I'd bump A Year in Provence right up to the top of your list. It's written in monthly chapters and is laugh-out-loud funny.
Other than that, Persuasion is quite good -- an under-appreciated Jane Austen book, if you ask me.
A Midwife's Tale was interesting, but not compelling when I read it for a class back in grad school. And I was, frankly, underwhelmed by Eat, Pray, Love.
*Last of the Mohicans* is one of those books that I keep around and try again every few years, figuring that eventually I'll get through it. The problem is that I saw the movie first, and the movie is beautiful and engaging and a whole lot sexier and more lush than the novel, so I get impatient. Where are my copulatory gazes? Where are the beautiful soundtrack and the breathtaking (Appalachian, ahem) scenery? :) Then I generally want to skip directly to Sara Donati's books after I sit down and watch the movie. Poor Cooper. Like Elton John: born to create stuff that will be much better done by the people who re-do it.
I don't remember why but I remember not liking (or finishing) Julie and Julia.
Wow, you buy a lot of nonfiction. Some of that sounds really interesting!
Persuasion is good and so is Barbara Tuchman's A Distant Mirror.
So are a lot of your books. What's your address, again? No reason for asking........
I just picked up "A Problem from Hell:" America and the Age of Genocide by Samantha Power from the library! So I think you should read that first because I have to return it in 3 weeks. Maybe. ;)
I've read 6 of these and agree that Persuasion is really very good--it has a somewhat slower start, I think, than some of Austen's other books, but I like it. I loved McCullough's John Adams biography and plan to reread it one of these days because I liked it so much. The Julie/Julia book frankly annoyed me (but I'm in the minority there). Girls Like Us was pretty entertaining and I learned a lot about those three that I hadn't known, but the Nancy Drew book was disappointing. The Ben Franklin bio was good, and the Feminine Mystique? I know it's a classic, I know it's revolutionary and had brilliant, iconic ideas, but I thought the writing was dreadful and frankly gave up halfway through.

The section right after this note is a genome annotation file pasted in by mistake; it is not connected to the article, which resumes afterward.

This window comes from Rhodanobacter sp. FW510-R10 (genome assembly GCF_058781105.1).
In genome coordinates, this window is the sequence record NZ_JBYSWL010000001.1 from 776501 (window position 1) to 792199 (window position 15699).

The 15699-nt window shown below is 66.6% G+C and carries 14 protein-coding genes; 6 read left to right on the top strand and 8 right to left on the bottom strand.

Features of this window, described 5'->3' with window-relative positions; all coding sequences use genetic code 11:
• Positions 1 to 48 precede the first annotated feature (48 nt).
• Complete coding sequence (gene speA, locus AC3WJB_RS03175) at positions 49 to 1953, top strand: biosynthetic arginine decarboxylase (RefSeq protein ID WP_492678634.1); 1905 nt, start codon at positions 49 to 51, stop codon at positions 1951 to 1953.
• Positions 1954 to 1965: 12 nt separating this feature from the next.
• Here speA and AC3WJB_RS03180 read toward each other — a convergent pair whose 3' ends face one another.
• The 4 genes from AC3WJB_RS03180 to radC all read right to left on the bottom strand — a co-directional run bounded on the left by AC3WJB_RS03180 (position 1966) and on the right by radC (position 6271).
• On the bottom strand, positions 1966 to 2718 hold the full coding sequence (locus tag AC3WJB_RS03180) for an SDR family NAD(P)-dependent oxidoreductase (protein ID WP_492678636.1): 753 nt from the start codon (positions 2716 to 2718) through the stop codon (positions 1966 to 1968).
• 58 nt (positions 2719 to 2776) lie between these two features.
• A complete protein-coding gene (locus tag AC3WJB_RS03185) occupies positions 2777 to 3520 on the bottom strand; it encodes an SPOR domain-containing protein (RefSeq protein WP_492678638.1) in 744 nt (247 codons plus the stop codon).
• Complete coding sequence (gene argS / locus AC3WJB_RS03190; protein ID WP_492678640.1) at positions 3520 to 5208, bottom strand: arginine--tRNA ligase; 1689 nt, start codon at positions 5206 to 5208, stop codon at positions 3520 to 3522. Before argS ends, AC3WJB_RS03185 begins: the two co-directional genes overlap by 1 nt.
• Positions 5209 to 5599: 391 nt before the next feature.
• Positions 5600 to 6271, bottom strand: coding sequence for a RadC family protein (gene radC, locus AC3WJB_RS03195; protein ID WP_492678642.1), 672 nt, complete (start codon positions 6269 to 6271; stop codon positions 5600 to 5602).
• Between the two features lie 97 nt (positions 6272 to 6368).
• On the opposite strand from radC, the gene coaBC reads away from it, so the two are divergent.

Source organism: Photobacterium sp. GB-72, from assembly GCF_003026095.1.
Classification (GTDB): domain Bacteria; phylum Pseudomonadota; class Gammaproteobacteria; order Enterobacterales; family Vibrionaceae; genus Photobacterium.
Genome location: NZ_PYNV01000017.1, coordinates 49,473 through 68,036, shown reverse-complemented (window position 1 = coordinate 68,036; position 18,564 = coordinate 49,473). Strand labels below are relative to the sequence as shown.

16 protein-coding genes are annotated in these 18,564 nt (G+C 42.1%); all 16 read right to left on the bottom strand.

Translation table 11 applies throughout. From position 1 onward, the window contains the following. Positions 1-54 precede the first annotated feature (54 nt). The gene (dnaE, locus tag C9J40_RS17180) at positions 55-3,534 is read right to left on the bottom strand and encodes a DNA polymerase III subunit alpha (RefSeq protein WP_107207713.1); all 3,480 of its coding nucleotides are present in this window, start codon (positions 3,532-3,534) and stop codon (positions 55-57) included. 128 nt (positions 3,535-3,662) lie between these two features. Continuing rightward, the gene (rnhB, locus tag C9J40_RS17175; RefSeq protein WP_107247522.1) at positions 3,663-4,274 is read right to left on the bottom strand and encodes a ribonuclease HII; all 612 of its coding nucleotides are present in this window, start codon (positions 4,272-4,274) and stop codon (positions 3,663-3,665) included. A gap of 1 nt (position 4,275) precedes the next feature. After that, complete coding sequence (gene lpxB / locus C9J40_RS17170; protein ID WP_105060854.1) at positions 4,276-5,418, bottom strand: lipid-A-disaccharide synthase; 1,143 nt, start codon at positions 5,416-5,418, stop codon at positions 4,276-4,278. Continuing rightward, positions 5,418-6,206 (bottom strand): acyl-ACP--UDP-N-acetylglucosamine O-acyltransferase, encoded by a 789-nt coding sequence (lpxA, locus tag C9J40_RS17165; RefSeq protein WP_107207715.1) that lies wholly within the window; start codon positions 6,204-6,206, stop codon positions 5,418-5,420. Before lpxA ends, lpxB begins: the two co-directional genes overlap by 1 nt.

That said, my own unread books? 28 out of 3,053 books--though, since I'm in the process of winnowing that collection down to somewhere around (I hope 1500 books), the long-term unreads are going into the bye-bye pile!
I can only echo other comments: I loved Persuasion and a Year in provende (though I listened to that one as audiobook), but hated Julie/Julia too much to finish the book. Julie was too sneering for my to find her sympathetic.
I have not read the specific book you list, but I generally find Alison Weir to be fair, well-researched and entertaining.
Zoiks! That is quite a pile. Enjoy!
What a terrific list -- the only one of these books I've read is Persuasion by Jane Austen.
Well, I hate to confuse you but I really liked Julie and Julia and Eat, Pray, Love (I liked Julie and Julia better though). I also want to read A Midwife's Tale--that one's been on my shelf awhile too.